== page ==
Elon Musk Adds Details On What To Expect From Model 3

A year after the introduction of the prototype Model 3, Tesla CEO Elon Musk took to his medium of choice, Twitter, to share more details on the pending production version.

Due in just three months in July, the Model 3 is arguably the biggest news for electric cars going, and may even be this year’s biggest news among all cars overall.

You’ve probably heard the baseline specs by now: A cool car starting at $35,000 (plus potential delivery fee), range at least 215 miles, larger battery optional and all-wheel-drive optional, Autopilot, trickle-down tech from Model S, and did we mention it was going to be cool?

To date, the only car with similar range and price is the Chevy Bolt which began sales last October in California and Oregon. That FWD compact crossover that was developed in response to Tesla’s planned 3 will continue to roll out to the rest of the country through September.

Musk has said there will be a second reveal prior to the first Model 3s being delivered, but meanwhile here are some of the details revealed.


Although the Model 3 will be all new, as a price leader it will not introduce new technology ahead of the upscale Model S and X.

The front end design now looks a bit like a Porsche Panamera, now with cameras for Autopilot, but the newness will be under the skin. Specifically, technology is devoted to design and production of the car, but it won’t have anything “majorly new that a consumer would notice.”

The Model 3 also will skip a basic process that new car manufacturers normally go through, and that is beta testing. Or rather, Tesla will sell initial cars to employees who will act as beta testers in the interest of getting it out sooner.

If something does go awry, well, they can just drive it to work and get the fix or update and Tesla will refine the car as needed on the fly.

Also perhaps a bit unexpected is all-wheel drive is not due until next year. Some had speculated that the top-shelf AWD models would come first along with bigger batteries as those would be most profitable and that pattern was seen for Model S and Model S.

Here also the move was made to expedite the roll-out.

Musk mentioned the Model S came first in RWD, and that’s true – in fact the “D” was a reveal that came unexpectedly later – but otherwise the most-expensive Signature S models were delivered first in 2012.

Also of note is the battery capacity size is limited to 75 kWh due to its shorter wheelbase than the Model S and X. Those cars Tesla has managed to squeeze a 100 kWh battery option into, but they are heavier, so we shall see how much range the 75 gets.

One person asked Musk if the Model 3 will have more range than the Bolt and Musk implied yes.

The Bolt, less aerodynamic than the 3, is EPA rated 238 miles from a 60 kWh battery. The base Model 3 is expected to have a smaller battery than that and deliver at least 215 miles, and obviously the larger battery options will exceed the Bolt’s range.

Not necessarily news, but reiterated, is the Model 3 is to be competitive with a BMW 3 series or Audi A4. “Model S is like BMW 5 and 6 series, but much faster, more storage space + Autopilot,” Musk said.

Notable also while some have worried the sedan’s trunk will be tiny, Musk said it will be big enough to fit a large cooler, without specifying cubic feet.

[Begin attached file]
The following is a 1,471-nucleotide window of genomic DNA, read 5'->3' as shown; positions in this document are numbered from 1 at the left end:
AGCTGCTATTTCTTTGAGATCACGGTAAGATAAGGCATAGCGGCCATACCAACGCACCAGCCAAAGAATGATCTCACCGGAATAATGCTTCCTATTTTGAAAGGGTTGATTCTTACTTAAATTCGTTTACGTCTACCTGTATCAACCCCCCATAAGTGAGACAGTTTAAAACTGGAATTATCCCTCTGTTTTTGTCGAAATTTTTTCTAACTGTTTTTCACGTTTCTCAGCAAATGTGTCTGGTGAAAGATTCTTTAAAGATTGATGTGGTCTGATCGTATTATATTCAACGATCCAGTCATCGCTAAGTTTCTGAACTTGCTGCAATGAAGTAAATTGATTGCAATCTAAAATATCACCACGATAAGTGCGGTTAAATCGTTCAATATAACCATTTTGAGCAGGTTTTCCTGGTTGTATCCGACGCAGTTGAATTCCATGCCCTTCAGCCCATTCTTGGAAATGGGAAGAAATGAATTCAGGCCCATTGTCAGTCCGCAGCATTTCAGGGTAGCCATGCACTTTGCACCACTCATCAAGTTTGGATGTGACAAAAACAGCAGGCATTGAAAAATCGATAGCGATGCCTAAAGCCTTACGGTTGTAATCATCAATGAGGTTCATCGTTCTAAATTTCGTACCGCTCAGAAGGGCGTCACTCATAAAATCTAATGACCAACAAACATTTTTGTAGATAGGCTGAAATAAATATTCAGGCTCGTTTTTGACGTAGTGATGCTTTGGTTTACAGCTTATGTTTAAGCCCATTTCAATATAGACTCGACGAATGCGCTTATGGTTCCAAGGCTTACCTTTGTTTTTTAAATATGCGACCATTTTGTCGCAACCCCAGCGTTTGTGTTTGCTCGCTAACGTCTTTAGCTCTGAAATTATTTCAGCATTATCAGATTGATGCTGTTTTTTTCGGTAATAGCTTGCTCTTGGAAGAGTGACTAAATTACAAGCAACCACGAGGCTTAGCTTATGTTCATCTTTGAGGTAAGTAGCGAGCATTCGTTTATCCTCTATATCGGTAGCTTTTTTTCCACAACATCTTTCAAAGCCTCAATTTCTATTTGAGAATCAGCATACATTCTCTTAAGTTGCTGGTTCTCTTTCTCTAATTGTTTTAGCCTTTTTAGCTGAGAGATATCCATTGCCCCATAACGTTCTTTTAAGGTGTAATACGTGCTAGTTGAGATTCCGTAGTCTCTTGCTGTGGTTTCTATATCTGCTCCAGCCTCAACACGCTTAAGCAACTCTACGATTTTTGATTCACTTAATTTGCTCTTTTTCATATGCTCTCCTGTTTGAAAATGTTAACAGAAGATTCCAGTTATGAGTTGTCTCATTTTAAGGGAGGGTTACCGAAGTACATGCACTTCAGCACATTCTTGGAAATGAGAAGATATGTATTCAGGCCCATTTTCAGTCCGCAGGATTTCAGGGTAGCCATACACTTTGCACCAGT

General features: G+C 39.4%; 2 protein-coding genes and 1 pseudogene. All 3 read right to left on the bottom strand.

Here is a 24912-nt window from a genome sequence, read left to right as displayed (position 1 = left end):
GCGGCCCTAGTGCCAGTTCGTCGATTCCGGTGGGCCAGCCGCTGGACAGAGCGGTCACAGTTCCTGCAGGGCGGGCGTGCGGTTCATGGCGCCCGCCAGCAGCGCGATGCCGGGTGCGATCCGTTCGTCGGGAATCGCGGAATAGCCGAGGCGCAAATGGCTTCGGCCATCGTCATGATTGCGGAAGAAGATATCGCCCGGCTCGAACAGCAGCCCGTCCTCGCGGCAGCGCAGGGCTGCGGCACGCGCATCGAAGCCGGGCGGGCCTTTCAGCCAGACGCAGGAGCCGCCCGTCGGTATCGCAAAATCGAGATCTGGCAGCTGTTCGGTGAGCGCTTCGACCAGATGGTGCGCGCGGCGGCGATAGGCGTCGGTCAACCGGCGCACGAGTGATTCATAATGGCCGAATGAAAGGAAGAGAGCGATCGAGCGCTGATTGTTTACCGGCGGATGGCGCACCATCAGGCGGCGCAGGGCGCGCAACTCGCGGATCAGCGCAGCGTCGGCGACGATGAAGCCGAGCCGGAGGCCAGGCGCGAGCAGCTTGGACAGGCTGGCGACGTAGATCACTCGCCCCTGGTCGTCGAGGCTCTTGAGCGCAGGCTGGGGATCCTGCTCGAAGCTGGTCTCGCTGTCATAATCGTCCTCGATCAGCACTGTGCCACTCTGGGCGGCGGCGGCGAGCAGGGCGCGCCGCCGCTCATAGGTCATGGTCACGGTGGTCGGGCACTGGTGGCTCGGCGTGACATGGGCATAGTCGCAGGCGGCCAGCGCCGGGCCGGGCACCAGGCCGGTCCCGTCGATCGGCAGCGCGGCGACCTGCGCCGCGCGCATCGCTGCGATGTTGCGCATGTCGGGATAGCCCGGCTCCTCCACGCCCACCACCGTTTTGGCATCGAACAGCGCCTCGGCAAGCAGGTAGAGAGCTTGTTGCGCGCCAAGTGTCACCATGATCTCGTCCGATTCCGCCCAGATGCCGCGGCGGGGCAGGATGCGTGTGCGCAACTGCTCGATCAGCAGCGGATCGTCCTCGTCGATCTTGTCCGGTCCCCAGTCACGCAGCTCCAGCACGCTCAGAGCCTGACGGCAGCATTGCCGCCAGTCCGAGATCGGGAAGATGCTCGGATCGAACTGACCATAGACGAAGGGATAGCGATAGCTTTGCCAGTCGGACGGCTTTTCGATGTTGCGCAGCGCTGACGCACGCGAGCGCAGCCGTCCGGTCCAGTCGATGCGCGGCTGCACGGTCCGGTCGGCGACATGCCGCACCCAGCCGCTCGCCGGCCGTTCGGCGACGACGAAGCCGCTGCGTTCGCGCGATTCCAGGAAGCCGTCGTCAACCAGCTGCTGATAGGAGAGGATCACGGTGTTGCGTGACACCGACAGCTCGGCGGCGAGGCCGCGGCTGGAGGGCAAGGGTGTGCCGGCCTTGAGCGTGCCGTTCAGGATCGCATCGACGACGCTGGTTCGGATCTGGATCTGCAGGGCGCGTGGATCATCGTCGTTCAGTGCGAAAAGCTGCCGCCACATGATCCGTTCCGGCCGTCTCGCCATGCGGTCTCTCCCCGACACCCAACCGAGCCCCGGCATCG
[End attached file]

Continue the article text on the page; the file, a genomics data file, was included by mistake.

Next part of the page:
When asked if the Model 3 will have a head-up display, the implication was no, but it won’t need it either as autonomous cars need less attention from the driver.

Musk has previously suggested fully autonomous cars could also even pay for themselves by doing duty as for-hire carsharing vehicles. That is, in this futuristic scenario, a person could own and drive a Model 3 (or other Tesla) and when it was not in use by the owner, the self-driving car could be out driving others around who pay for the service.

For the UK and other markets where right-hand-drive is the norm, this will be delayed to summer 2018.

Whether people who are eagerly waiting for the spiffy new EV would be willing to risk strangers nicking, scratching, scuffing, and dirtying their pride and joy is another question, but the idea has been floated nonetheless.

This scenario will be available for the Model Y crossover expected to be built on the Model 3’s platform.

When that will be built is not known, it’s at least “a few years away,” but if anyone thinks people willing to let out their Model 3 so it can pay its way is a wild scenario, so is the projected production ramp up.

Musk said he is telling suppliers that he needs componentry for “1,000 cars a week in July, 2,000 a week in August, and 4,000 a week in September.”

By year’s end, the production rate is projected at an ambitious 5,000 per week, 10,000 weekly by 2018’s end – or about five-times the production rate it now has for Model S and X.

This is enough to add to around 430,000 Model 3s by end of 2018 and for that same year, Musk says it can build a half a million cars in total, counting its other models.

This is quite the jump from fewer than 100,000 built worldwide last year, and no carmaker has ever ramped up at that rate.

In any case, this also implies the Model 3 will have to be quite special as it is hinted that it will be. It will also need to be successful without too many hiccups or glitches.

Tesla has a history of coming late to market, and it saw some issues such as failing drive units in Model S, and a laundry list of bugs in the Model X, so it has certainly set a tall bill for itself to fill.

Due in July, the Model 3 stands to make waves like no other car before it, and eyes will be on what else is revealed between now and then.


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